• The learnings have been incorporated into the Board’s regulatory requirements for Northern oil and gas activities - our Filing Requirements for Offshore Drilling in the Canadian Arctic being a direct result of this process.

Ultimately - drilling will not occur unless the NEB is satisfied that drilling plans are safe for workers and the public, and will protect the environment.

As part of this, and as per our mandate, the Board will continue to efficiently and effectively implement legislative and regulatory changes once approved by Parliament.

As noted, we remain committed to working collaboratively with the Government of the Northwest Territories on regulatory coordination.

We have also been developing and consulting on additional guidance documents to provide clarity on our expectations of companies operating in the North. This includes, most recently:

  • Amendments to the Filing Requirements for Offshore Drilling in the Canadian Arctic to provide additional clarity regarding emergency response filing requirements for NEB-regulated companies considering the development and submission of applications.

We are building on our provincial and territorial, federal, and international partnerships to deal with overlapping and adjacent jurisdictions and common regulatory objectives.

Another key element of strengthening our regulatory framework in the North is our northern engagement activities. We continue to have staff located in the North (specifically offices located in Yellowknife and Inuvik) and participate in conferences and events, such as the NWT Board Forum, the Inuvik Petroleum Show and most recently the Nunavut Oil and Gas Summit, and meet with aboriginal leadership, communities and interested parties regularly to answer their questions about how we regulate oil and gas activities.

  • In the Inuvialuit Settlement Region (ISR) we are active partners, support northern organizations, and second staff.
  • In the Northwest Territories we support the OROGO, assist in their transition and capacity building, and support the review of applications.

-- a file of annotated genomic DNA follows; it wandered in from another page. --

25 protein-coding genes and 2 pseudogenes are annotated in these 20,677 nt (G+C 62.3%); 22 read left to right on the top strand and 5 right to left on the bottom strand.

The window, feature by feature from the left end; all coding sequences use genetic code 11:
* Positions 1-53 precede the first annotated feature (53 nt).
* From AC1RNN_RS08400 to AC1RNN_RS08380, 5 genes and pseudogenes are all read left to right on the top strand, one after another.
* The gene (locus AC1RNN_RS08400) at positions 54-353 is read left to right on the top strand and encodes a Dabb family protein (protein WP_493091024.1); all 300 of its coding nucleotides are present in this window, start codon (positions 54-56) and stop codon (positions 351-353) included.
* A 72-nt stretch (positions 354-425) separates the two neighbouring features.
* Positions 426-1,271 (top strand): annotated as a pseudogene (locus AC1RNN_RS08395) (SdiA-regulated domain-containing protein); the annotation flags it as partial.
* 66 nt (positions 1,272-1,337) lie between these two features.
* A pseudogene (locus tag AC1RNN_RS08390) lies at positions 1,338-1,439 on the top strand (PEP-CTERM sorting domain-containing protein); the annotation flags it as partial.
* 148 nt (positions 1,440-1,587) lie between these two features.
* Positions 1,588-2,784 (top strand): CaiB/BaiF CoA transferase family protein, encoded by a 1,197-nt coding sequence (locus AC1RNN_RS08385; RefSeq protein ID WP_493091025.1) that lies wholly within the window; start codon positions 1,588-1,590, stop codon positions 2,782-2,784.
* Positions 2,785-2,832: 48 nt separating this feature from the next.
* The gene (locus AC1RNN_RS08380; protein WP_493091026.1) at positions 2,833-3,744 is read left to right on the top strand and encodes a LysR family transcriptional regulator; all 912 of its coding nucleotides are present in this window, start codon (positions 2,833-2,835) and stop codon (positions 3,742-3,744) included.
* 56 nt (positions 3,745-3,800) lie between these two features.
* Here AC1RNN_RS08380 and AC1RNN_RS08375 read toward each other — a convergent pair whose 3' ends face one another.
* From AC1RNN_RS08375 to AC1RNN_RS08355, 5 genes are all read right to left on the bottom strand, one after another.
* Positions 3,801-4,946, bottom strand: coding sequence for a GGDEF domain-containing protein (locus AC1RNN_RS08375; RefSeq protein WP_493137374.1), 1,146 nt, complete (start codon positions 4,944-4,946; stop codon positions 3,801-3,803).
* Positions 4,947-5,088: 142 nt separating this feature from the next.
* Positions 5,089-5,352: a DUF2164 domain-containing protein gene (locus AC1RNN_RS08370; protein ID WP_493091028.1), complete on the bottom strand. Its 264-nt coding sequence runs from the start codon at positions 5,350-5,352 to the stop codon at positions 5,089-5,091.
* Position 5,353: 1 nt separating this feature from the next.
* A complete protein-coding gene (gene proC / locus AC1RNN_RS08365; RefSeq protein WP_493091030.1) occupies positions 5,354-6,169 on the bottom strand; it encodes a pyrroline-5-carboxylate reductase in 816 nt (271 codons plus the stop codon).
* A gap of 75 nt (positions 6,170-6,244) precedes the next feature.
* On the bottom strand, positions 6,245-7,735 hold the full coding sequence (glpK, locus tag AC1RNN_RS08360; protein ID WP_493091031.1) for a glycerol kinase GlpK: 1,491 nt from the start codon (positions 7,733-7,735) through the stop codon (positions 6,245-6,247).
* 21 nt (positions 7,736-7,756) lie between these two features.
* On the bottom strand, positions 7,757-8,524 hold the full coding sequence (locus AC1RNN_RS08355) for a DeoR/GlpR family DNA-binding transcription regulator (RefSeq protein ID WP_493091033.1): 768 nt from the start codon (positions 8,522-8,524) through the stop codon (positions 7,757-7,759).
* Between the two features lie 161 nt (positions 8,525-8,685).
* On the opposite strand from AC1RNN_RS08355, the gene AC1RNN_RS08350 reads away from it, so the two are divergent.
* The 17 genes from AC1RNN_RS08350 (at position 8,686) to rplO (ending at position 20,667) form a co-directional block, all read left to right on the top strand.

• The NEB continues to provide technical support to other regulators and conduct outreach engagement in Nunavut.
  • In addition, Peter Watson, Chair of the NEB, has recently engaged northern governments, aboriginal, and regulatory leadership to review our regulatory role and to seek advice on how the NEB can continue to effectively engage Northerners. This engagement has included meetings with the Premiers of Nunavut and the Northwest Territories, leaders of Inuit and Inuvialuit organizations, and Chairs of Nunavut and NWT regulatory boards.

In addition to the ongoing engagement activities we are conducting in northern Canada, over the next few months the National Energy Board is engaging Canadians from coast to coast to coast to discuss pipeline safety and environmental protection. Over the past few years, the NEB has found itself in unfamiliar territory - on the front pages of newspapers across the country. The demands on the NEB hit all of the major issues in twenty-first century Canada - to lead the climate change debate, to increase market access, to allow more people to participate in our process, to cut red tape, to go faster, to go slower, to ensure pipelines never fail, exploration is conducted safely and protects the environment, and to answer to all the voices in the debate and to remain neutral through it all.

The debate about Canada’s energy future provokes strong and often polarizing opinions. Many of you have seen this in relation to northern oil and gas exploration, particularly in the discussions surrounding hydraulic fracturing and offshore exploration. As the agency responsible for regulating these activities under federal jurisdiction in the North, the NEB believes we have an essential role to play in these discussions. We need to listen to Canadians, including residents of the North, involved in the energy debate to better understand our country’s diverse regional and national energy issues so that we can respond effectively in the public’s interest.

Once the Board’s cross-country visits, including in the North, conclude in late spring 2015, the Board will host a pipeline safety technical conference of subject matter experts.  A report on what the NEB heard during the engagement initiative and technical conference will be publicly released by early 2016.  The goal of the National Outreach Initiative is to listen to Canadians’ suggestions on how we can adjust our approach to pipeline safety and environmental protection as well as our public engagement activities and communications. Although it is not the role of the NEB to propose policy, the report and its possible recommendations will be available to all federal government departments.



Photo - Drill rig in the Mackenzie Delta circa 2009


Slide 7 speaking notes (click to view)

I look forward to your questions and further discussions throughout this conference.